Theories of Mind (Part 8): Final Assessment

This post marks the eighth and final installment in my series on four prominent theories concerning the nature of the mind. Note, of course, that I will be covering the nature of the mind in even greater depth in future posts on this blog. This series, however, has finally come to an end. In this final post, then, I will give a final assessment of plausibility of the four theories. For requisite context, it would be best to check out Parts 123, and 4, and 5, and 6, and 7. Let’s get into it! Continue reading

Theories of Mind (Part 7): Churchland’s Eliminative Materialism

This post marks the seventh installment in my series on the nature of the mind. In this post, we will critically evaluate Churchland’s eliminative materialism. For requisite context, it would be best to check out Parts 123, and 4, and 5, and 6. Let’s get this bread!

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Theories of Mind (Part 4): The Interaction Problem

Rene Descartes provided a number of arguments for the immateriality of the mind. For that requisite context, check out Part 1Part 2, and Part 3. Today we shall briefly evaluate the principal objection to Cartesianism: the interaction problem. Without further ado, let’s evaluate Descartes’ arguments from dubitability and divisibility.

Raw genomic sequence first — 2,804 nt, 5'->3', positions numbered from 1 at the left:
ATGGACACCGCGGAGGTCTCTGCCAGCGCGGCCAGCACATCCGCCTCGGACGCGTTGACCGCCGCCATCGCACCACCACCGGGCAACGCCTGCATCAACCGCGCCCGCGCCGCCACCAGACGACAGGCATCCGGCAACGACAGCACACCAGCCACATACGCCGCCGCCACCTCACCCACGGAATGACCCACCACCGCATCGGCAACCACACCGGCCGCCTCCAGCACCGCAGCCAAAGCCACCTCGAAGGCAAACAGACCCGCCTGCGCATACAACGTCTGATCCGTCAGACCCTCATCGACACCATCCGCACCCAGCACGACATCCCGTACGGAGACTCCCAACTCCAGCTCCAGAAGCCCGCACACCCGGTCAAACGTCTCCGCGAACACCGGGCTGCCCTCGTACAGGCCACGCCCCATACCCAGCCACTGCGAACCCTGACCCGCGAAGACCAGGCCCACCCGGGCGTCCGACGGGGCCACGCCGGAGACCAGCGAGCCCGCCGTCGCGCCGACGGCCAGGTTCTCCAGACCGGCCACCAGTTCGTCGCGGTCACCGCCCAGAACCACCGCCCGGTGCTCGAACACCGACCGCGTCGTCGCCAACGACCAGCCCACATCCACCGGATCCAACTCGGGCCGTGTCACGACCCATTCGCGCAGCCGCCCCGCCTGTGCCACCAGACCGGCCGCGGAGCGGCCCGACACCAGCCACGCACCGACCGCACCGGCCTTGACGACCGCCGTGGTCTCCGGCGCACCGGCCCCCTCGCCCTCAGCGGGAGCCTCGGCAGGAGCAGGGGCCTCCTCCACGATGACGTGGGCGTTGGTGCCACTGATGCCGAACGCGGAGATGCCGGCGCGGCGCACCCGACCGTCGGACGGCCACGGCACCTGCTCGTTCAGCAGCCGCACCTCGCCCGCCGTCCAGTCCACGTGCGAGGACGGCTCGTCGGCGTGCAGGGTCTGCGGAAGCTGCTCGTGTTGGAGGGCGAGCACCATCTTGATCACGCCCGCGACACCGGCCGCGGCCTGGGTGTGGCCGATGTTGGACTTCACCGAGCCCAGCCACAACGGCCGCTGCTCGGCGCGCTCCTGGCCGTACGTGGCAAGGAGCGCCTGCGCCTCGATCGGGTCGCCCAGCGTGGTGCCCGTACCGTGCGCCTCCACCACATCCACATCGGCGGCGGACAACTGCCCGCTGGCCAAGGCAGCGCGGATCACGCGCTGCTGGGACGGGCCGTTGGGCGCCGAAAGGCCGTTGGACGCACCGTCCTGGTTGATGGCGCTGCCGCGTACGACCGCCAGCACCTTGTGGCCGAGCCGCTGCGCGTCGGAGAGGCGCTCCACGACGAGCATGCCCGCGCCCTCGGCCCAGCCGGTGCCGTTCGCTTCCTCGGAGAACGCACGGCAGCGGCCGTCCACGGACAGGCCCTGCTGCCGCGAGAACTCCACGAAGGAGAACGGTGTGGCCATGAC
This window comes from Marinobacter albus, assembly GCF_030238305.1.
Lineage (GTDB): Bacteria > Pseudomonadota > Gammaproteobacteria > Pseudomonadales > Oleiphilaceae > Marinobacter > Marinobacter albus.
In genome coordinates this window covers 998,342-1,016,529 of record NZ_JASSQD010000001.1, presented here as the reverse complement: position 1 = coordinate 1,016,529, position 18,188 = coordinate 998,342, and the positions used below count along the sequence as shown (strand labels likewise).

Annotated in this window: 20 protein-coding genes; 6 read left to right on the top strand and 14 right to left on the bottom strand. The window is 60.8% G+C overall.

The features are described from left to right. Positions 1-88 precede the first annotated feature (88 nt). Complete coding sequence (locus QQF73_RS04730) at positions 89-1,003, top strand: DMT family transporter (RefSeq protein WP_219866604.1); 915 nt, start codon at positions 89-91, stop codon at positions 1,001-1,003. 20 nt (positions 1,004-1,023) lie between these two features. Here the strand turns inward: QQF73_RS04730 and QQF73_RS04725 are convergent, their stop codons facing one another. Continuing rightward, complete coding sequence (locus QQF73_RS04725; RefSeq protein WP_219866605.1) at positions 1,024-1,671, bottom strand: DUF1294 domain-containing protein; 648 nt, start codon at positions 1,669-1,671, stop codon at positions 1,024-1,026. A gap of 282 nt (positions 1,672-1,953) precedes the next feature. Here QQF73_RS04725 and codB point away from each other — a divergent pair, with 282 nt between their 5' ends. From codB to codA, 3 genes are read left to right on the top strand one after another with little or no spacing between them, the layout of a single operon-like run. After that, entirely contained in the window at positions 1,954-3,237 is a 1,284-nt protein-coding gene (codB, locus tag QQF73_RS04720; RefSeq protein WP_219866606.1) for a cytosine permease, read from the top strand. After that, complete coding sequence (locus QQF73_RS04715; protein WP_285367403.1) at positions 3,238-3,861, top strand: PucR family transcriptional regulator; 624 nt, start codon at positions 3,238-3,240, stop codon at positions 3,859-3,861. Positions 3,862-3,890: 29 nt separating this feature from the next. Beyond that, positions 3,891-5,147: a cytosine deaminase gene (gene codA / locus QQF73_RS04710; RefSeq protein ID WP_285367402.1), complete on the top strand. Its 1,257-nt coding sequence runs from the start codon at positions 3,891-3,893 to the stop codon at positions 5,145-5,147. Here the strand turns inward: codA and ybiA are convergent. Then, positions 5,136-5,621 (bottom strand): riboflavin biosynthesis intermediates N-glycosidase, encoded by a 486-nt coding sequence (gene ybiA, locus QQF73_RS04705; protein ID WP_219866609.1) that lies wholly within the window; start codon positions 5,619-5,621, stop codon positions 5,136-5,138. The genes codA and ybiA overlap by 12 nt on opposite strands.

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Theories of Mind (Part 1): Cartesian Dualism

Can you make consciousness out of sand? You can squeeze it, punch it, toss it in the air, or do all sorts of things to it. But is any of that sufficient for conscious experience?

This post marks the first installment of my series on philosophical theories concerning the nature of the mind. Is mere sand (or other configurations of particles) sufficient for conscious experience? What is the relation between particles and people?

It is to these questions that we turn in this series. So sit back, relax, and put your thinking cap on!

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The Virtual Certainty of the Existence of Other Minds

downloadBefore delving into the following argument, it will be helpful to clarify the relevant notion of probability at play. First, probabilities are understood as reasonable degrees of expectation (i.e. epistemic probability). In a probability analysis which employs epistemic probabilities, we are concerned not so much with the way the world actually is apart from our justified acceptances, i.e. how likely things are by their nature; rather, we are concerned with the degree to which we expect an outcome given our justified acceptances. Continue reading